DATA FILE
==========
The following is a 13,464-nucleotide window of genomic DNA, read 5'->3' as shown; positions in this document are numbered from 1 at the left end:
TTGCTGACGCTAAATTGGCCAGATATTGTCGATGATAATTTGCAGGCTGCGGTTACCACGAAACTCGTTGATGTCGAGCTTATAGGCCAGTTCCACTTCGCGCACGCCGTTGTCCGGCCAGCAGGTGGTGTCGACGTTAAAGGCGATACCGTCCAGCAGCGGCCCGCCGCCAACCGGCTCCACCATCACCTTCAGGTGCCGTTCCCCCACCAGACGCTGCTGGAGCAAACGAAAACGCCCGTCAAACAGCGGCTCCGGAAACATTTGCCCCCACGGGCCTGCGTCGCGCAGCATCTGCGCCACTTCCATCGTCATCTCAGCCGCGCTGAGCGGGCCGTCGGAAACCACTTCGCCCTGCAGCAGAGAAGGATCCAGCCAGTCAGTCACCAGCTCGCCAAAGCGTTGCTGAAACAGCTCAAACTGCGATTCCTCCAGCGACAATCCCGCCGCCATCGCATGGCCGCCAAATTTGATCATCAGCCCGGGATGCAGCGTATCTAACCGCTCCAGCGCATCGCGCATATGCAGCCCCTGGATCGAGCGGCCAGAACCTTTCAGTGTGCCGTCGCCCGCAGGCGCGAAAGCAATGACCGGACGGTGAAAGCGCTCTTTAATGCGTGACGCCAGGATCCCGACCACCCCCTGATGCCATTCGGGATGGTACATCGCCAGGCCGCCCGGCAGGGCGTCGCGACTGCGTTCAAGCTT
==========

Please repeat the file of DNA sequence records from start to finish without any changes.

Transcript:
The following is a 13,464-nucleotide window of genomic DNA, read 5'->3' as shown; positions in this document are numbered from 1 at the left end:
TTGCTGACGCTAAATTGGCCAGATATTGTCGATGATAATTTGCAGGCTGCGGTTACCACGAAACTCGTTGATGTCGAGCTTATAGGCCAGTTCCACTTCGCGCACGCCGTTGTCCGGCCAGCAGGTGGTGTCGACGTTAAAGGCGATACCGTCCAGCAGCGGCCCGCCGCCAACCGGCTCCACCATCACCTTCAGGTGCCGTTCCCCCACCAGACGCTGCTGGAGCAAACGAAAACGCCCGTCAAACAGCGGCTCCGGAAACATTTGCCCCCACGGGCCTGCGTCGCGCAGCATCTGCGCCACTTCCATCGTCATCTCAGCCGCGCTGAGCGGGCCGTCGGAAACCACTTCGCCCTGCAGCAGAGAAGGATCCAGCCAGTCAGTCACCAGCTCGCCAAAGCGTTGCTGAAACAGCTCAAACTGCGATTCCTCCAGCGACAATCCCGCCGCCATCGCATGGCCGCCAAATTTGATCATCAGCCCGGGATGCAGCGTATCTAACCGCTCCAGCGCATCGCGCATATGCAGCCCCTGGATCGAGCGGCCAGAACCTTTCAGTGTGCCGTCGCCCGCAGGCGCGAAAGCAATGACCGGACGGTGAAAGCGCTCTTTAATGCGTGACGCCAGGATCCCGACCACCCCCTGATGCCATTCGGGATGGTACATCGCCAGGCCGCCCGGCAGGGCGTCGCGACTGCGTTCAAGCTT